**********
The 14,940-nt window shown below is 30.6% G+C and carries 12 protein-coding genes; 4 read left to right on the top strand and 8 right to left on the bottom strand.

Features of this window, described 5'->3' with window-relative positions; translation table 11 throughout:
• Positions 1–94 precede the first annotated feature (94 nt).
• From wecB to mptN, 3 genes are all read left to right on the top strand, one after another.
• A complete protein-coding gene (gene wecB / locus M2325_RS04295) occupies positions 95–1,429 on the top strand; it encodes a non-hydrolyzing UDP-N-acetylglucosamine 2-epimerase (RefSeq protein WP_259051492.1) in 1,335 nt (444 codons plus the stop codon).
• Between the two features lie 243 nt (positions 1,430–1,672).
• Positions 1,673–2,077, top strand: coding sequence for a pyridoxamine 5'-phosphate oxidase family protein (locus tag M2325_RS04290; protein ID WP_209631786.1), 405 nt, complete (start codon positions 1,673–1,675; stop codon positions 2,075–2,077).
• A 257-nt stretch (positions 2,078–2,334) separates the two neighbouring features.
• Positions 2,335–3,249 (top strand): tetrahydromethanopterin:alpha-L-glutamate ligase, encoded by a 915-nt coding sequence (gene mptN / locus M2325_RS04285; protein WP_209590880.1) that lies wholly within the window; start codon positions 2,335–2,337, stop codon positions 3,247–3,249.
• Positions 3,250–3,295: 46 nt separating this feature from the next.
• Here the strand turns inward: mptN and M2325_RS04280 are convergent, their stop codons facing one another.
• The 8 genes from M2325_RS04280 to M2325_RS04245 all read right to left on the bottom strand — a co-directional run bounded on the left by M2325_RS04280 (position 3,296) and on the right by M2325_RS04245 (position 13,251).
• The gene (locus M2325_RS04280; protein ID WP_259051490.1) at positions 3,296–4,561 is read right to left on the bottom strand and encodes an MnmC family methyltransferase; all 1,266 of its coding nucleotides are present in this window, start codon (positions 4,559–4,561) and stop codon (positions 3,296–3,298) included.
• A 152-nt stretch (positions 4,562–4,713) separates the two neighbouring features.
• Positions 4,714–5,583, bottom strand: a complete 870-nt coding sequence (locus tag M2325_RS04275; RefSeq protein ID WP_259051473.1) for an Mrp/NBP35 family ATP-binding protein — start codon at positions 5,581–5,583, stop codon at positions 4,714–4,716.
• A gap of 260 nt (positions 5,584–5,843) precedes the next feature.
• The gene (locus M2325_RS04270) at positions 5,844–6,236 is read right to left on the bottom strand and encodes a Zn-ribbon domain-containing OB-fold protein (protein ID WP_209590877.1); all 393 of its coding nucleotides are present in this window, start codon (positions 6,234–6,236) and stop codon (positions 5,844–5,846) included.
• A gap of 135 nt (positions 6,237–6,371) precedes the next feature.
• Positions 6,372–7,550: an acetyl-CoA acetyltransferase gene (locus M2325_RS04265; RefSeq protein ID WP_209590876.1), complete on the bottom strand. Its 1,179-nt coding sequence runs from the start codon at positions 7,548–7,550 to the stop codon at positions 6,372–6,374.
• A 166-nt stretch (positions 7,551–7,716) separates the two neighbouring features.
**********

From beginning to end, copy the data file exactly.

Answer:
The 14,940-nt window shown below is 30.6% G+C and carries 12 protein-coding genes; 4 read left to right on the top strand and 8 right to left on the bottom strand.

Features of this window, described 5'->3' with window-relative positions; translation table 11 throughout:
• Positions 1–94 precede the first annotated feature (94 nt).
• From wecB to mptN, 3 genes are all read left to right on the top strand, one after another.
• A complete protein-coding gene (gene wecB / locus M2325_RS04295) occupies positions 95–1,429 on the top strand; it encodes a non-hydrolyzing UDP-N-acetylglucosamine 2-epimerase (RefSeq protein WP_259051492.1) in 1,335 nt (444 codons plus the stop codon).
• Between the two features lie 243 nt (positions 1,430–1,672).
• Positions 1,673–2,077, top strand: coding sequence for a pyridoxamine 5'-phosphate oxidase family protein (locus tag M2325_RS04290; protein ID WP_209631786.1), 405 nt, complete (start codon positions 1,673–1,675; stop codon positions 2,075–2,077).
• A 257-nt stretch (positions 2,078–2,334) separates the two neighbouring features.
• Positions 2,335–3,249 (top strand): tetrahydromethanopterin:alpha-L-glutamate ligase, encoded by a 915-nt coding sequence (gene mptN / locus M2325_RS04285; protein WP_209590880.1) that lies wholly within the window; start codon positions 2,335–2,337, stop codon positions 3,247–3,249.
• Positions 3,250–3,295: 46 nt separating this feature from the next.
• Here the strand turns inward: mptN and M2325_RS04280 are convergent, their stop codons facing one another.
• The 8 genes from M2325_RS04280 to M2325_RS04245 all read right to left on the bottom strand — a co-directional run bounded on the left by M2325_RS04280 (position 3,296) and on the right by M2325_RS04245 (position 13,251).
• The gene (locus M2325_RS04280; protein ID WP_259051490.1) at positions 3,296–4,561 is read right to left on the bottom strand and encodes an MnmC family methyltransferase; all 1,266 of its coding nucleotides are present in this window, start codon (positions 4,559–4,561) and stop codon (positions 3,296–3,298) included.
• A 152-nt stretch (positions 4,562–4,713) separates the two neighbouring features.
• Positions 4,714–5,583, bottom strand: a complete 870-nt coding sequence (locus tag M2325_RS04275; RefSeq protein ID WP_259051473.1) for an Mrp/NBP35 family ATP-binding protein — start codon at positions 5,581–5,583, stop codon at positions 4,714–4,716.
• A gap of 260 nt (positions 5,584–5,843) precedes the next feature.
• The gene (locus M2325_RS04270) at positions 5,844–6,236 is read right to left on the bottom strand and encodes a Zn-ribbon domain-containing OB-fold protein (protein ID WP_209590877.1); all 393 of its coding nucleotides are present in this window, start codon (positions 6,234–6,236) and stop codon (positions 5,844–5,846) included.
• A gap of 135 nt (positions 6,237–6,371) precedes the next feature.
• Positions 6,372–7,550: an acetyl-CoA acetyltransferase gene (locus M2325_RS04265; RefSeq protein ID WP_209590876.1), complete on the bottom strand. Its 1,179-nt coding sequence runs from the start codon at positions 7,548–7,550 to the stop codon at positions 6,372–6,374.
• A 166-nt stretch (positions 7,551–7,716) separates the two neighbouring features.